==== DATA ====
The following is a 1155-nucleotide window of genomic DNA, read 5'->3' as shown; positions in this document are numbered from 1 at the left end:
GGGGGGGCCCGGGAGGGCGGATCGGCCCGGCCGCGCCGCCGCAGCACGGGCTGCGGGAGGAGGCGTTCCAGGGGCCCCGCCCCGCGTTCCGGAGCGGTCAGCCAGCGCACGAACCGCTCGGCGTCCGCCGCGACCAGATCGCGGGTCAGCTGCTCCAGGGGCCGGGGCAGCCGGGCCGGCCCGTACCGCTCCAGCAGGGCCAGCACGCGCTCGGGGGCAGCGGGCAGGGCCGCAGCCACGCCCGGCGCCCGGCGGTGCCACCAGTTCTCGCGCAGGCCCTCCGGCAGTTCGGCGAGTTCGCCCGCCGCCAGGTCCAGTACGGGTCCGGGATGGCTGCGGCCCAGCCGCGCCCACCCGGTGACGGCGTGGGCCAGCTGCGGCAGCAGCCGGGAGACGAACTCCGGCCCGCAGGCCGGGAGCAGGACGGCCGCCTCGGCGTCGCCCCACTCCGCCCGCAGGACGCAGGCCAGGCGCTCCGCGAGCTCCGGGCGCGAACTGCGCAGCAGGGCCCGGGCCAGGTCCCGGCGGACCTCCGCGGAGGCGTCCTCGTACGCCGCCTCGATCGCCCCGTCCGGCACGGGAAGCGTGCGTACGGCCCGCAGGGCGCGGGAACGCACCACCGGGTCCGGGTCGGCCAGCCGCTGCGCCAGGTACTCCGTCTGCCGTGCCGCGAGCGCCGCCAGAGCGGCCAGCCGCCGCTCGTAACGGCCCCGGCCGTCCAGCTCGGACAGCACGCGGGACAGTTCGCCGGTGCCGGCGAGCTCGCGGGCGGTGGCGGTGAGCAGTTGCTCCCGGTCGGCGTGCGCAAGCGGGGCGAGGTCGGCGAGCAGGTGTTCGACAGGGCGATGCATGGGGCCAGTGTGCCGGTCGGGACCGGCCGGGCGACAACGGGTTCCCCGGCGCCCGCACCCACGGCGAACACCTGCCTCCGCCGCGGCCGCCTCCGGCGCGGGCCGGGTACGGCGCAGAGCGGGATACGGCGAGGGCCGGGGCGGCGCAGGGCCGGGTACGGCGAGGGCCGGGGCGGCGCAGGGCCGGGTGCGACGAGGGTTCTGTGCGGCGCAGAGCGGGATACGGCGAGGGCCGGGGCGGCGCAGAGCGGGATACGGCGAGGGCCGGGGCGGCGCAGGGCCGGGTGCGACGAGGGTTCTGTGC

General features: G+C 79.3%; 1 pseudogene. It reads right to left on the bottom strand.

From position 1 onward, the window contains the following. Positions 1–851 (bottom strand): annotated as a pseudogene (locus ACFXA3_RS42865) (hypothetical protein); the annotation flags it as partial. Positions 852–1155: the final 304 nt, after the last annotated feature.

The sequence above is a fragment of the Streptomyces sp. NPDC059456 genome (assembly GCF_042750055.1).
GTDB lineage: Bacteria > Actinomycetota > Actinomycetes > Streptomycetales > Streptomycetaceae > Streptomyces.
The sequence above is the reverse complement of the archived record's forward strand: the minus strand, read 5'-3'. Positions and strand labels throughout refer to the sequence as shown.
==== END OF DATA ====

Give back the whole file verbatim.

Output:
The following is a 1155-nucleotide window of genomic DNA, read 5'->3' as shown; positions in this document are numbered from 1 at the left end:
GGGGGGGCCCGGGAGGGCGGATCGGCCCGGCCGCGCCGCCGCAGCACGGGCTGCGGGAGGAGGCGTTCCAGGGGCCCCGCCCCGCGTTCCGGAGCGGTCAGCCAGCGCACGAACCGCTCGGCGTCCGCCGCGACCAGATCGCGGGTCAGCTGCTCCAGGGGCCGGGGCAGCCGGGCCGGCCCGTACCGCTCCAGCAGGGCCAGCACGCGCTCGGGGGCAGCGGGCAGGGCCGCAGCCACGCCCGGCGCCCGGCGGTGCCACCAGTTCTCGCGCAGGCCCTCCGGCAGTTCGGCGAGTTCGCCCGCCGCCAGGTCCAGTACGGGTCCGGGATGGCTGCGGCCCAGCCGCGCCCACCCGGTGACGGCGTGGGCCAGCTGCGGCAGCAGCCGGGAGACGAACTCCGGCCCGCAGGCCGGGAGCAGGACGGCCGCCTCGGCGTCGCCCCACTCCGCCCGCAGGACGCAGGCCAGGCGCTCCGCGAGCTCCGGGCGCGAACTGCGCAGCAGGGCCCGGGCCAGGTCCCGGCGGACCTCCGCGGAGGCGTCCTCGTACGCCGCCTCGATCGCCCCGTCCGGCACGGGAAGCGTGCGTACGGCCCGCAGGGCGCGGGAACGCACCACCGGGTCCGGGTCGGCCAGCCGCTGCGCCAGGTACTCCGTCTGCCGTGCCGCGAGCGCCGCCAGAGCGGCCAGCCGCCGCTCGTAACGGCCCCGGCCGTCCAGCTCGGACAGCACGCGGGACAGTTCGCCGGTGCCGGCGAGCTCGCGGGCGGTGGCGGTGAGCAGTTGCTCCCGGTCGGCGTGCGCAAGCGGGGCGAGGTCGGCGAGCAGGTGTTCGACAGGGCGATGCATGGGGCCAGTGTGCCGGTCGGGACCGGCCGGGCGACAACGGGTTCCCCGGCGCCCGCACCCACGGCGAACACCTGCCTCCGCCGCGGCCGCCTCCGGCGCGGGCCGGGTACGGCGCAGAGCGGGATACGGCGAGGGCCGGGGCGGCGCAGGGCCGGGTACGGCGAGGGCCGGGGCGGCGCAGGGCCGGGTGCGACGAGGGTTCTGTGCGGCGCAGAGCGGGATACGGCGAGGGCCGGGGCGGCGCAGAGCGGGATACGGCGAGGGCCGGGGCGGCGCAGGGCCGGGTGCGACGAGGGTTCTGTGC

General features: G+C 79.3%; 1 pseudogene. It reads right to left on the bottom strand.

From position 1 onward, the window contains the following. Positions 1–851 (bottom strand): annotated as a pseudogene (locus ACFXA3_RS42865) (hypothetical protein); the annotation flags it as partial. Positions 852–1155: the final 304 nt, after the last annotated feature.

The sequence above is a fragment of the Streptomyces sp. NPDC059456 genome (assembly GCF_042750055.1).
GTDB lineage: Bacteria > Actinomycetota > Actinomycetes > Streptomycetales > Streptomycetaceae > Streptomyces.
The sequence above is the reverse complement of the archived record's forward strand: the minus strand, read 5'-3'. Positions and strand labels throughout refer to the sequence as shown.